BA: My work involves painting, collage, digital drawing, and animation. My work has been pretty constant over the past 20 years, in my interest in the world around us, different demotic ideas and anchors through different bodies of work, but basically being interested in showing our world and what that says about us as people, by looking around us. Not dissimilar to, you know, the way Japanese prints were very much about, you know, the current way of life. It's been a big inspiration to me. But yeah, my work is just about our world, basically.
MV: Given that you have had such a robust career as an artist, what was your impetus for creating Sound+Vision and entering the podcast world?
BA: When I started teaching at Penn State - on Tuesday mornings, I would drive there and it's a four-hour drive and then Thursday night, I would drive home. So, I had these long drives, and I started listening to podcasts. I like longer ones, because it's a long trip. I liked ones with like actors and musicians just talking about their life in a more conversational tone. I was interested in finding ones like that, with artists, and that just didn't really seem to exist.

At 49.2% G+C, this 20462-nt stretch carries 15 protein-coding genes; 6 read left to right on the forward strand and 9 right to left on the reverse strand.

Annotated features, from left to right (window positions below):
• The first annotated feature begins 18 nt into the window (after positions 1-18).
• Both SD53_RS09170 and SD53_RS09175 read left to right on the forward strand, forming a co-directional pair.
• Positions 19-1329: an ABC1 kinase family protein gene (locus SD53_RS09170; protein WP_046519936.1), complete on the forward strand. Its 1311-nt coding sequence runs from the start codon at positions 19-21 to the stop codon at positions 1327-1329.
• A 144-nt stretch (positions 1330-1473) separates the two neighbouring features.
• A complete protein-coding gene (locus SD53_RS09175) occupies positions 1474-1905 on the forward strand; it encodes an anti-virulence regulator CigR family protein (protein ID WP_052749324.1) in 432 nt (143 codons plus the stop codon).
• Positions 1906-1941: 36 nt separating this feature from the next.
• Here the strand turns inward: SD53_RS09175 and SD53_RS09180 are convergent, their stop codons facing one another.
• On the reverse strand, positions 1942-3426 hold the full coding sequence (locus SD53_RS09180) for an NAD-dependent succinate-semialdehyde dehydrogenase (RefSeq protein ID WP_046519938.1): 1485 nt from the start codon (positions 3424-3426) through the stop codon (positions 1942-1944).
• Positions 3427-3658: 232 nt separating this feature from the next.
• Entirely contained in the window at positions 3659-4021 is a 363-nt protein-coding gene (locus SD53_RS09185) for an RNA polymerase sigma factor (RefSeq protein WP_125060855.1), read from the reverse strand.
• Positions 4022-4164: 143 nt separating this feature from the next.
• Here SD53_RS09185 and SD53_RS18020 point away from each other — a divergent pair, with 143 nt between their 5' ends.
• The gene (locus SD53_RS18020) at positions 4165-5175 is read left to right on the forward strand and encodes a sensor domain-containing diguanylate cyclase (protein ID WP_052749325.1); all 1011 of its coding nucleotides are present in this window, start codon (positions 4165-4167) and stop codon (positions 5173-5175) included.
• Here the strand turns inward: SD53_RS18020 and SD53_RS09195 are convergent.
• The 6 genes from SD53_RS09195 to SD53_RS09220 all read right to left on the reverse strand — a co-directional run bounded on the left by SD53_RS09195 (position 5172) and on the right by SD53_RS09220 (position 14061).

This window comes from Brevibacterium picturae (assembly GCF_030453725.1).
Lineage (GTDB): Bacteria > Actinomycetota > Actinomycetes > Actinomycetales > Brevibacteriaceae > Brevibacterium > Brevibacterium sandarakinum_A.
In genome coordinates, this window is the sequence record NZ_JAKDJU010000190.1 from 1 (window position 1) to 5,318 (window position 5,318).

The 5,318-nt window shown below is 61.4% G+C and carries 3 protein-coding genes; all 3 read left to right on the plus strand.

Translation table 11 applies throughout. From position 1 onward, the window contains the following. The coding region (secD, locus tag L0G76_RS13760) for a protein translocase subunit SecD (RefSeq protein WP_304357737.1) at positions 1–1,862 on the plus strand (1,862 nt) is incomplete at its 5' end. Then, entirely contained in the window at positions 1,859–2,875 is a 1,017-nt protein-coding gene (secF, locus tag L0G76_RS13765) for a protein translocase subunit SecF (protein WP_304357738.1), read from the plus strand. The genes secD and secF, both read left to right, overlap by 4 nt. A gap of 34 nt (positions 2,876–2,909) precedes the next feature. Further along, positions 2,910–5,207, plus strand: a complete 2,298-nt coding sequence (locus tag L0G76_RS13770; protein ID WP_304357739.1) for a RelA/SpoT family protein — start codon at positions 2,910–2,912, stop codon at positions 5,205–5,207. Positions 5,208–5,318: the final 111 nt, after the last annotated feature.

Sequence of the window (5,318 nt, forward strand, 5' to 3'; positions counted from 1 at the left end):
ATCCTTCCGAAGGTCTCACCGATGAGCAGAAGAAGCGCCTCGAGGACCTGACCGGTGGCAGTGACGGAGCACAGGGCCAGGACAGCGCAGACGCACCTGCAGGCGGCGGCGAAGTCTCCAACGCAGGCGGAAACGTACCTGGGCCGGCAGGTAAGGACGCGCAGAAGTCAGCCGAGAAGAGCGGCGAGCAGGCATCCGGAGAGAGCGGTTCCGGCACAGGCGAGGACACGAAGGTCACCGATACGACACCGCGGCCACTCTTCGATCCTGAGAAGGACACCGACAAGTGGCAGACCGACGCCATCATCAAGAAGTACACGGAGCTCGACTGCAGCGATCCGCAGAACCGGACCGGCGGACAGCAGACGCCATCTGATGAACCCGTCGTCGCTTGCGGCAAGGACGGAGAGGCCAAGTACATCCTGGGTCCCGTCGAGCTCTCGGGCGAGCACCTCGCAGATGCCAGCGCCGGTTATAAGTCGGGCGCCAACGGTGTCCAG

It took me like a year and a half to do some research and development and figure out the process and stuff. It was [in] 2016 that I started it. But yeah, it was to fill that. I mean, I just started it for fun, I didn't know what it was going to be, I didn't have any expectations. It became a huge part of my life and a really fulfilling part of it. Once a week, I just get to talk to people that I've oftentimes never spoke with before and get to learn about their that work.